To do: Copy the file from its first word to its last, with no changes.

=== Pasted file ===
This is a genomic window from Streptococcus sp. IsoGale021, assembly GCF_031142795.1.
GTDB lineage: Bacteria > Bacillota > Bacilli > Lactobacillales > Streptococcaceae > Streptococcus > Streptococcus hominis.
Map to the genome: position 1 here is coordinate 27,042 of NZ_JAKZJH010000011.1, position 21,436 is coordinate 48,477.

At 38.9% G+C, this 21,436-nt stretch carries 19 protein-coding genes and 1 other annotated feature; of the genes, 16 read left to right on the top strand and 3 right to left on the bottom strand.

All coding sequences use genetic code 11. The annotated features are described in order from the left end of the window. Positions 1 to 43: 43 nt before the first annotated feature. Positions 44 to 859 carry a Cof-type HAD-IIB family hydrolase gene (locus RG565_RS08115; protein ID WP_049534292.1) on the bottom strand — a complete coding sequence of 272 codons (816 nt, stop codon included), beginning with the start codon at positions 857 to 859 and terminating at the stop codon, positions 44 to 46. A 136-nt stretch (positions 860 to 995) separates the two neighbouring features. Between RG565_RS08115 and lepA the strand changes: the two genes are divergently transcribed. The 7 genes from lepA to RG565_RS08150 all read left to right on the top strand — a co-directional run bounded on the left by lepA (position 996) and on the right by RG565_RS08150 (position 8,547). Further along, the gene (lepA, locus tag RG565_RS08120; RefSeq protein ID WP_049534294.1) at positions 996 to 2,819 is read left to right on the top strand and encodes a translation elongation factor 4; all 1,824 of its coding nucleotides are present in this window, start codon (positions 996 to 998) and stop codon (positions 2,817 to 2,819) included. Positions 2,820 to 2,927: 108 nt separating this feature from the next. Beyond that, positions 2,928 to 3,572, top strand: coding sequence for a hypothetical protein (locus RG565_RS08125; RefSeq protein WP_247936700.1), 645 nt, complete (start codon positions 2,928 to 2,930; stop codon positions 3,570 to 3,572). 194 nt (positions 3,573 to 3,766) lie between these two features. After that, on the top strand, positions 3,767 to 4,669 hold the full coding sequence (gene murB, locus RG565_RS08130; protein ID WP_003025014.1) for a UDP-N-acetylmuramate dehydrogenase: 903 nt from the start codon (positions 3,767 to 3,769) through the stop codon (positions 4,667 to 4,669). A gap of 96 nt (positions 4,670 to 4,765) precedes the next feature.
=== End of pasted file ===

This is a genomic window from Streptococcus sp. IsoGale021, assembly GCF_031142795.1.
GTDB lineage: Bacteria > Bacillota > Bacilli > Lactobacillales > Streptococcaceae > Streptococcus > Streptococcus hominis.
Map to the genome: position 1 here is coordinate 27,042 of NZ_JAKZJH010000011.1, position 21,436 is coordinate 48,477.

At 38.9% G+C, this 21,436-nt stretch carries 19 protein-coding genes and 1 other annotated feature; of the genes, 16 read left to right on the top strand and 3 right to left on the bottom strand.

All coding sequences use genetic code 11. The annotated features are described in order from the left end of the window. Positions 1 to 43: 43 nt before the first annotated feature. Positions 44 to 859 carry a Cof-type HAD-IIB family hydrolase gene (locus RG565_RS08115; protein ID WP_049534292.1) on the bottom strand — a complete coding sequence of 272 codons (816 nt, stop codon included), beginning with the start codon at positions 857 to 859 and terminating at the stop codon, positions 44 to 46. A 136-nt stretch (positions 860 to 995) separates the two neighbouring features. Between RG565_RS08115 and lepA the strand changes: the two genes are divergently transcribed. The 7 genes from lepA to RG565_RS08150 all read left to right on the top strand — a co-directional run bounded on the left by lepA (position 996) and on the right by RG565_RS08150 (position 8,547). Further along, the gene (lepA, locus tag RG565_RS08120; RefSeq protein ID WP_049534294.1) at positions 996 to 2,819 is read left to right on the top strand and encodes a translation elongation factor 4; all 1,824 of its coding nucleotides are present in this window, start codon (positions 996 to 998) and stop codon (positions 2,817 to 2,819) included. Positions 2,820 to 2,927: 108 nt separating this feature from the next. Beyond that, positions 2,928 to 3,572, top strand: coding sequence for a hypothetical protein (locus RG565_RS08125; RefSeq protein WP_247936700.1), 645 nt, complete (start codon positions 2,928 to 2,930; stop codon positions 3,570 to 3,572). 194 nt (positions 3,573 to 3,766) lie between these two features. After that, on the top strand, positions 3,767 to 4,669 hold the full coding sequence (gene murB, locus RG565_RS08130; protein ID WP_003025014.1) for a UDP-N-acetylmuramate dehydrogenase: 903 nt from the start codon (positions 3,767 to 3,769) through the stop codon (positions 4,667 to 4,669). A gap of 96 nt (positions 4,670 to 4,765) precedes the next feature.